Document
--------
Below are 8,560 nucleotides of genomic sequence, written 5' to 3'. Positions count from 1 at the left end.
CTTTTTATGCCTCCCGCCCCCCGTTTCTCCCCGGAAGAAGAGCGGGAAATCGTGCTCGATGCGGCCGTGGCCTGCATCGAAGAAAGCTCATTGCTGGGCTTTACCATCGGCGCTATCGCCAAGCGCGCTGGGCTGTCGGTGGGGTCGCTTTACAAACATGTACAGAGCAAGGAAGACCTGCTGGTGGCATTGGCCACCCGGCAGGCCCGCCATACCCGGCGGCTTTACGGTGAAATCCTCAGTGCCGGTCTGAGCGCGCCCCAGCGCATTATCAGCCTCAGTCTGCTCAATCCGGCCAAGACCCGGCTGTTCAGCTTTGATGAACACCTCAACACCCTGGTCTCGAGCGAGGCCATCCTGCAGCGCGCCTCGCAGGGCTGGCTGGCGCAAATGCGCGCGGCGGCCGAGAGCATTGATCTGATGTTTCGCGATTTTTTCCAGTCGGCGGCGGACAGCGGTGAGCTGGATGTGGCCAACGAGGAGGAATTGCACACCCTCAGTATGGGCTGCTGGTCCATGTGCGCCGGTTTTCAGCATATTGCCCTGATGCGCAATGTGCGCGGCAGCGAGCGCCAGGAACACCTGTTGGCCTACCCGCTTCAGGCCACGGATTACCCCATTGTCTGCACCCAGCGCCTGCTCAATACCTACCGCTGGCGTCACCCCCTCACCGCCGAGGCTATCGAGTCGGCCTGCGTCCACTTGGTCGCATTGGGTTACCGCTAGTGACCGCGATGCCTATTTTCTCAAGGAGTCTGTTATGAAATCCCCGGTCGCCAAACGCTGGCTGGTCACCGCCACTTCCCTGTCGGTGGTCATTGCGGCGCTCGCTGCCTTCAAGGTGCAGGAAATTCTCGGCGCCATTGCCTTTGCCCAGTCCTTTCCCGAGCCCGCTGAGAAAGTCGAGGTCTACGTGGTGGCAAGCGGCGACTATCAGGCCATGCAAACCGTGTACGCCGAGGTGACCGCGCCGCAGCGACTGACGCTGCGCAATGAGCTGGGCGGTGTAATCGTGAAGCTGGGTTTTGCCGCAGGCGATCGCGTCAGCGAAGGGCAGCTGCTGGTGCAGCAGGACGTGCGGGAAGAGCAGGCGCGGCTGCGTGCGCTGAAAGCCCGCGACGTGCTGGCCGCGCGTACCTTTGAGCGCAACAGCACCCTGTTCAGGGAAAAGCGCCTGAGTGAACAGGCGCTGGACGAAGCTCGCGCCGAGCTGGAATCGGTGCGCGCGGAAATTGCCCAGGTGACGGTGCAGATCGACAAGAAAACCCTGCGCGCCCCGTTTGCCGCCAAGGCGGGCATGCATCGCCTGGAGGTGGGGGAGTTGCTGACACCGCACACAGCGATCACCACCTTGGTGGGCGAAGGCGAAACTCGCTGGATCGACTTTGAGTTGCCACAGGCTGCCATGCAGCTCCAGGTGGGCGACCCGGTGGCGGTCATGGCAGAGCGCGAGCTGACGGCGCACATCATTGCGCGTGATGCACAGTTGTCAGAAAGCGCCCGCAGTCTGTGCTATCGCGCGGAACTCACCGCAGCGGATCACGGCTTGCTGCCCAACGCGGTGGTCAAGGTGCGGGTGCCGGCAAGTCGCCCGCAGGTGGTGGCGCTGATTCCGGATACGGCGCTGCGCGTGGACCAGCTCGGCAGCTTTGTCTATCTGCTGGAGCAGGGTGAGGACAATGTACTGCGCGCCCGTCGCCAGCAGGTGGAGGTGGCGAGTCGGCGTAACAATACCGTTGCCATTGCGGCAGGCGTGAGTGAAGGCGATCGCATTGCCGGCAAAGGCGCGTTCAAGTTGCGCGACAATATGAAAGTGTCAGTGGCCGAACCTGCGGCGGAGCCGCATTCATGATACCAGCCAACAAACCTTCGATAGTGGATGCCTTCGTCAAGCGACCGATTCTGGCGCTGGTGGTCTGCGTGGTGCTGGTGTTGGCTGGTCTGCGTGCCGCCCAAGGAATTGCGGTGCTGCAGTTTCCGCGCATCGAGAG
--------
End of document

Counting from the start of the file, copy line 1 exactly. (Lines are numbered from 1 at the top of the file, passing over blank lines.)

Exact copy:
Below are 8,560 nucleotides of genomic sequence, written 5' to 3'. Positions count from 1 at the left end.